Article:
I hiked the Wild Basin Trail in Rocky Mountain National Park on Friday. I hiked to the Calypso Cascades, a round trip hike of 3.6 miles with a 700 foot elevation gain.

Just three tenths of a mile from the trailhead, a hiker is rewarded with views of lower and upper Copeland Falls.

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Hiking along North Saint Vrain Creek, the sound of rushing water accompanied me most of the way.

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Another mile up the trail from the Copeland Falls, the Wild Basin Trail Crosses North Saint Vrain Creek.

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The Calypso Cascades are another three tents of a mile up the mountain. The flow was down this time of year, but the falls are still a spectacular view.

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Ouzel Falls are another nine tenths of a mile up the trail with additional gain of 250 feet. I had originally hoped to get to Ouzel, but daylight and my water supply were getting low.  Perhaps another day.

 

On a Cloudy Day, Go Close

Yesterday was a gray winter’s day. Early in the day, I set out to shoot some landscape photos. The trees were flocked with a new coat of snow, but the light was so diffuse that the photos all looked flat and dull. So I shifted gears and decided to look more closely at the landscapes and find mini-landscapes in the details. I headed to one of my favorite spots, Honey Creek, for these shots. (Click on images to see them larger.)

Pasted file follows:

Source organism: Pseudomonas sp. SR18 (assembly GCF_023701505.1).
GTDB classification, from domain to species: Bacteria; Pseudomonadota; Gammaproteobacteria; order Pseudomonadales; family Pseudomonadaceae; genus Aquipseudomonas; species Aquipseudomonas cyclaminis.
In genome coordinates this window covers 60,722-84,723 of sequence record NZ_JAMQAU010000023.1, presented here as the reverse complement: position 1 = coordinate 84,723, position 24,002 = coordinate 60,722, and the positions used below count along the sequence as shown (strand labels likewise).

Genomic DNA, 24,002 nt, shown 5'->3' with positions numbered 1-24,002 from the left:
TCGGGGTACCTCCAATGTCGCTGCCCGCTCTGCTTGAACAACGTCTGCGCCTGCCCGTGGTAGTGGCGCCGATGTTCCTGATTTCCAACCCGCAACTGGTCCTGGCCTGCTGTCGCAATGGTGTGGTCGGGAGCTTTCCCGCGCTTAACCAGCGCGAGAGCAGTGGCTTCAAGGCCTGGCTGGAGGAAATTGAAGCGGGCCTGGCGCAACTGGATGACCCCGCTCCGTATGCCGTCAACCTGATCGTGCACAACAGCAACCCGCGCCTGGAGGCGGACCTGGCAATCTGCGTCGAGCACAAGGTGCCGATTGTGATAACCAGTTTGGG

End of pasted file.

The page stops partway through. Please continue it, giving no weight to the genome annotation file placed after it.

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Point Betsie and beyond

I drove up to the Leelanau Peninsula early yesterday morning and stopped at the Point Betsie Lighthouse along the way.  The lighthouse was constructed in 1858.  In the winter it becomes a magical place of ice and light.  Point Betsie Lighthouse -7882aPoint Betsie Lighthouse -7851aPoint Betsie Lighthouse -7844aPoint Betsie Lighthouse -7841aPoint Beetsie Lighthouse- 7866aPoint Betsie Lighthouse-7897

A couple of shots of the Tweedle Farm near Empire in the Sleeping Bear National Lakeshore.

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The Empire Lighthouse

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Shalda Creek where it passes under Bohemian Road.

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The Crystal River at the first portgage.

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Fall’s Approach

The fall colors have generally yet to come to our area in West Michigan.  We are in the midst of a mini-drought (the third driest September since 1892).  We are seeing a lot of leaves simply dry up and fall off the trees with revealing their spectacular colors.

Still there are signs of fall.  The morning air has turned much cooler with lows dipping into the low forties and high thirties. This causes fog to form in low lying fields and especially around bodies of water, which still retain some of the warmth from our 80 and 90 degree temperatures from just a couple of weeks ago.

Yesterday morning, in my wanderings, I drove across the Grand River in Ada and saw the mist rising from the water.  I turned around and found a boat launch where I could park and explore the waters edge.  Here are some photos.

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From the shores of the Grand it was just a short trip to Seidman Park and Honey Creek.  I brought along my waders so I could get down into the creek and get closer to the rocks.